Have you noticed that store shelves aren’t as packed as they once were? I have. In fact, I’m noticing store shelves are downright bare in many places – much like those same shelves looked when people were “panic” buying at the outset of the pandemic.
However, it’s not panic buying that is stripping shelves bare this time. It is, instead, a significant weakness manifesting throughout global supply chains, which principally has been caused by draconian pandemic-cued restrictions on worker access and movement. Supply chains worldwide serve as the foundational systems by which products and services ultimately are delivered to consumers around the world, and it’s easy to see how supply chain interruption can be a potential issue for consumers and businesses alike.
However, with a more detailed analysis, we can see that the consequences of supply chain disruption go far beyond the inconvenience of not finding products that consumers need or want. So-called “supply shocks” can be responsible for product shortages so profound that they intensify upward pressure on prices.
The world’s central banks, including the United States Federal Reserve, would like us to believe recent price increases are temporary, and for that reason have wanted to delay any interest rate hikes until post-pandemic full employment is reached. However, broad price increases that central banks have been quick to write off as “transitory” could morph into sustained high inflation due in no small way to these persistent supply shocks.
“It’s frustrating to see the bottlenecks and supply chain problems not getting better, in fact at the margin apparently getting a little bit worse,” Federal Reserve Chairman Jerome Powell lamented recently.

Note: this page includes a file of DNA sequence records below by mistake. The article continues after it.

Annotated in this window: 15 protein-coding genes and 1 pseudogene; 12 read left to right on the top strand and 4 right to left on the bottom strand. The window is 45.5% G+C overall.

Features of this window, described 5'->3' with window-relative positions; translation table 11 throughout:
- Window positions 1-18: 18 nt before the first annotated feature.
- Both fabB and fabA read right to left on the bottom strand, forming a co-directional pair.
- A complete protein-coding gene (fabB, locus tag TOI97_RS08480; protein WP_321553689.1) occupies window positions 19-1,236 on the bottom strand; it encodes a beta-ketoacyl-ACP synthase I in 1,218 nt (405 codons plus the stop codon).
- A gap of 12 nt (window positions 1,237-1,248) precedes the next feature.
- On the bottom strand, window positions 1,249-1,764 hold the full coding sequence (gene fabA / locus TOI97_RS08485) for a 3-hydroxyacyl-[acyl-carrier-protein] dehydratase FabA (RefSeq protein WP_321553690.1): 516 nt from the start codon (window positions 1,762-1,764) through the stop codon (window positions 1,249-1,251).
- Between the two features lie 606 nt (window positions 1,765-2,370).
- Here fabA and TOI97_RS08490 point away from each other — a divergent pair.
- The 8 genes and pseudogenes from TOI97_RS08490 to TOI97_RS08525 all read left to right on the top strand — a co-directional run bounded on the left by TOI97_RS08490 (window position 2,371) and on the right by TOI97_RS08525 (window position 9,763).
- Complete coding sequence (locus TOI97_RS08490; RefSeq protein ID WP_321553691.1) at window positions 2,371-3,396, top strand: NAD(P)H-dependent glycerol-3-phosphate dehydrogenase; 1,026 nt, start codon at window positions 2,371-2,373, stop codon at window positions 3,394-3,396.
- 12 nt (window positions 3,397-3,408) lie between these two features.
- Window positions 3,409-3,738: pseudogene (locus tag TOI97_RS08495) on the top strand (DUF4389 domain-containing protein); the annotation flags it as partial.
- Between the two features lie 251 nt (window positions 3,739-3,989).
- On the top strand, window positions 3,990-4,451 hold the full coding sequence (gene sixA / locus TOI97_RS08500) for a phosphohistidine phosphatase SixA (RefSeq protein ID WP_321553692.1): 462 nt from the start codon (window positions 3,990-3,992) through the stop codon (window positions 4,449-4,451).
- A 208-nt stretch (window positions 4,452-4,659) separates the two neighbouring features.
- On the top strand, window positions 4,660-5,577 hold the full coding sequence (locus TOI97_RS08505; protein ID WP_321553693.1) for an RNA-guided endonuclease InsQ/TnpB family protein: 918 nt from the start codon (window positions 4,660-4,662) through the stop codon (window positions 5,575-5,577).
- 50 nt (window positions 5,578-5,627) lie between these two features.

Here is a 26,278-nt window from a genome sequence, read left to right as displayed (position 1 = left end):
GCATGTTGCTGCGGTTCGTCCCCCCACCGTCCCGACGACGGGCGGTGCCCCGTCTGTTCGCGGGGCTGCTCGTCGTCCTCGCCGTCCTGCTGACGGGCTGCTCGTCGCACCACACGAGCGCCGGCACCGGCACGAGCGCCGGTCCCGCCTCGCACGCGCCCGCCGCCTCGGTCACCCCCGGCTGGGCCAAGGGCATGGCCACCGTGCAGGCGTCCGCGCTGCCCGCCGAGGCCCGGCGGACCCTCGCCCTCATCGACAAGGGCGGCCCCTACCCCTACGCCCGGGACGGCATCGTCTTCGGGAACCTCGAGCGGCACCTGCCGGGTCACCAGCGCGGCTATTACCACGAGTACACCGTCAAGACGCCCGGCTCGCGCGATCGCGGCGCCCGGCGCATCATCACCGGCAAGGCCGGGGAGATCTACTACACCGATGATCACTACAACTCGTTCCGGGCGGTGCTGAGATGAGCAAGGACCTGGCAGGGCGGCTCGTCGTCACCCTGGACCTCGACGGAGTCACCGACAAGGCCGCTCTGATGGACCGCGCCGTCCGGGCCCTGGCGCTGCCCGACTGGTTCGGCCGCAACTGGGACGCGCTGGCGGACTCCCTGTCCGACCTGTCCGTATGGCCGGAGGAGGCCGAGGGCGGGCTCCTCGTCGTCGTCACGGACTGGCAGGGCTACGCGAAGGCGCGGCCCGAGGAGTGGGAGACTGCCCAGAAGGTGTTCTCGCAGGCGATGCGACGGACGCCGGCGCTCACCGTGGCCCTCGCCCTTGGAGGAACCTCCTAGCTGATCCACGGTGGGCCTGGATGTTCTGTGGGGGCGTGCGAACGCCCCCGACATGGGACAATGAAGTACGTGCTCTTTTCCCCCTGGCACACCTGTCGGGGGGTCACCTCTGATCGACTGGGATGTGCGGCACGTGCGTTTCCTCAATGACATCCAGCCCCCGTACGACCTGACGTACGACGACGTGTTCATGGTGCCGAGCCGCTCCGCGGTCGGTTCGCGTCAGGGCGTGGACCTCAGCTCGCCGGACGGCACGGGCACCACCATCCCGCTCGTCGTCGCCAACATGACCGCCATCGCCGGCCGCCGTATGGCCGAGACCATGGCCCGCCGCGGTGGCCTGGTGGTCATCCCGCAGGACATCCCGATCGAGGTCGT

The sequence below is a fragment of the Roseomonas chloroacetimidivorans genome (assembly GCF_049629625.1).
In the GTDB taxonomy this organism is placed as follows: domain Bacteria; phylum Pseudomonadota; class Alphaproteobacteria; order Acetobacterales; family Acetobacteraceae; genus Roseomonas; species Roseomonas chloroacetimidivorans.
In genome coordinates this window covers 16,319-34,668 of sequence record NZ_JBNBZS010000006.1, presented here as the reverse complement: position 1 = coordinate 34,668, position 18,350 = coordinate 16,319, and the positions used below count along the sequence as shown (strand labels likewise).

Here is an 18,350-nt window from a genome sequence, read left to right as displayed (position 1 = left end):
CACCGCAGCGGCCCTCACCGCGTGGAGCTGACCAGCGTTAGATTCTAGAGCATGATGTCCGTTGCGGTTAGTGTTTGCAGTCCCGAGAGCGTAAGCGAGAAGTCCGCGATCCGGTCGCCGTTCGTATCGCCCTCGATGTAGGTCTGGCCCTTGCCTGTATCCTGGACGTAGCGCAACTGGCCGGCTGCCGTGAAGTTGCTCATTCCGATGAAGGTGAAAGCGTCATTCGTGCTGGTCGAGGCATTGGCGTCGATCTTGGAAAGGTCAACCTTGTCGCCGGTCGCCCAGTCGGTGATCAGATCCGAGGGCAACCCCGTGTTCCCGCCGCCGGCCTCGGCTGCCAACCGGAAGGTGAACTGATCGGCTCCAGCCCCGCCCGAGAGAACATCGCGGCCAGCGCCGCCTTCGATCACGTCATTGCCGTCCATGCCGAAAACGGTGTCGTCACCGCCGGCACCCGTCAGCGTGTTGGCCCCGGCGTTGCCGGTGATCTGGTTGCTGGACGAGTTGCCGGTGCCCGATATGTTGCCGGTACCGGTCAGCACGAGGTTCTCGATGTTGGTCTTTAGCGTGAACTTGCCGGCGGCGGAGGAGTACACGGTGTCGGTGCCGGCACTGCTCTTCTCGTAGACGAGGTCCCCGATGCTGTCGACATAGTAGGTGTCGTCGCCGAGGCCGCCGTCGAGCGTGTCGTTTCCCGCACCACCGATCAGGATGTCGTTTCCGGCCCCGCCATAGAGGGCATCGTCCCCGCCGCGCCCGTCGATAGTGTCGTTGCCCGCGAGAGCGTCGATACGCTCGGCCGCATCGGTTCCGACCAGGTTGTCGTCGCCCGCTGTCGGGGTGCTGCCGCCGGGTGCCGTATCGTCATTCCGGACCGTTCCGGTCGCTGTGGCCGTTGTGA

So just how bad is this insidious supply chain threat? Recently, four of the world’s leading groups of transport workers informed the United Nations that a systemic “collapse” is looming. And one of the world’s most prominent economists says supply chain weakness in China is right now propelling the U.S. into stagflation – that dreaded broad-based economic condition characterized by high inflation sans economic growth.
For retirement investors who are old enough to remember the 1970s, supply-shock-cued stagflation was a big reason why that decade was so economically turbulent. But some of those same retirement investors might also recall the epic performance of both gold and silver during this period. Against that historic decade-long backdrop of high inflation and low economic output, gold and silver soared 1,500% and 2,100% respectively from January 1970 to January 1980.
Will precious metals perform the same way again if current economic uncertainty morphs into 70s-style stagflation? I admit that I don’t know, and no one can say for sure of course. I suggest that retirement savers everywhere will want to carefully consider the nature of the looming inflation and stagflation threat. And as they do so, they also might want to take a metals focus and consider the capacity that physical gold and silver may have in helping protect their hard-earned savings.
In a stunning gesture recently, four major organizations representing a variety of transport industries sent an open letter to the United Nations General Assembly warning of potentially dire consequences to worldwide supply chain stability. These well-established and respected groups are asking that transport workers receive priority in the global vaccination effort and be allowed to freely move about in the capacity of their jobs – without being subject to travel restrictions.
“We ask heads of government to urgently take the leadership that is required to bring an end to the fragmented travel rules and restrictions that have severely impacted the global supply chain and put at risk the health and wellbeing of our international transport workforce,” the letter expounds. “We also need the same urgent leadership to increase global vaccine supply by all means at our disposal, in order to expedite the recovery of our industries.”
At one point, the letter implores the powers-that-be “to identify solutions before global transport systems collapse.”
The four organizations behind the letter are the IRU (International Road Transport Union), the IATA (International Air Transport Association), the ICS (International Chamber of Shipping) and the ITF (International Transport Workers’ Federation). The groups collectively represent 65 million transport workers around the world who are responsible for the movement of more than $20 trillion in world trade every year.
“We are witnessing unprecedented disruptions and global delays and shortages on essential goods including electronics, food, fuel and medical supplies,” the letter declares. “Consumer demand is rising and the delays look set to worsen ahead of Christmas and continue into 2022.”